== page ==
Felix Sater is cooperating with an international money laundering probe against Kazakhstan — according to the Financial Times.
He will also reportedly be interviewed by Congress about his alleged ties to the Trump campaign and the Kremlin.
Emails from late 2015 between Sater and Trump lawyer Michael Cohen speak about a deal for a Trump Tower in Moscow. These emails, first reported by the New York Times, were exchanged during the presidential primary campaign.
In the emails Sater tells Cohen ‘get putin on this program and we will get Donald elected.’
He also wrote: ‘Our boy can become president of the USA and we can engineer it.’
A letter of intent was signed for the Trump Moscow Project , but the Trump Orgation didn’t move forward with plans, according to Cohen.
He said Sater was ‘prone to salesmanship.’
Trump SoHo has also been the subject of lawsuits from condo buyers who said Ivanka Trump misled them when she told media in 2008 that 60 percent of the united had been sold.
In reality only 15 percent of the building’s units had been sold.
The case ended in a settlement and a criminal probe was opened into Ivanka and Donald Trump Jr over their misleading statements.
Manhattan DIstrict Attorney Cyrus Vance Jr ended up dropping the case after he was visited by the Trump family attorney Marc Kasowitz in 2012.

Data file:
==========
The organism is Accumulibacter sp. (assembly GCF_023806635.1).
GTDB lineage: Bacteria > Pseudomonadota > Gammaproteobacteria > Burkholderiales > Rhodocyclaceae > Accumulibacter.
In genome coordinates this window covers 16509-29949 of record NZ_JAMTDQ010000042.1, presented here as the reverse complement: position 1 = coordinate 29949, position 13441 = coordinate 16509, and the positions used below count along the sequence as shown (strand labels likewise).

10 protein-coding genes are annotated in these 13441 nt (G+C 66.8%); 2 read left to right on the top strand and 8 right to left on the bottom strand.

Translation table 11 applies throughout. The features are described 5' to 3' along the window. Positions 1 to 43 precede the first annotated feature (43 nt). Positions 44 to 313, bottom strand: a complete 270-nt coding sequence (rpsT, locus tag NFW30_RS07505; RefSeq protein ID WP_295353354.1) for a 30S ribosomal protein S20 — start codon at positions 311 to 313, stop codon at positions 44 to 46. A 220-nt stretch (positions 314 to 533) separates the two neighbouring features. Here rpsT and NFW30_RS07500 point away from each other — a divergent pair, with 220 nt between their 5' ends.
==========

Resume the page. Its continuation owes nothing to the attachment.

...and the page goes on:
Vance said he didn’t have enough evidence to pursue charges against the siblings and denied any wrongdoing in his decision to drop it.
But he also returned a $31,000 donation from Kasowitz after his involvement in the case was revealed.
Stays at luxury Trump hotels across the country have been drastically marked down over the progression of the past few years — analysis of rates at 13 properties has revealed.
The biggest slash came at the Las Vegas location where rates dropped from $844 to $314 at the hotel on the Las Vegas strip.
The second-biggest drop was at Trump Turnberry, a luxurious golf property Trump visited during the campaign.
Trump’s luxury hotel in Washington, D.C. – the subject of a lawsuit that argues Trump is violating the Constitution’s Emoluments Clause by accepting foreign revenue paid by guests – saw a drop of 52 percent.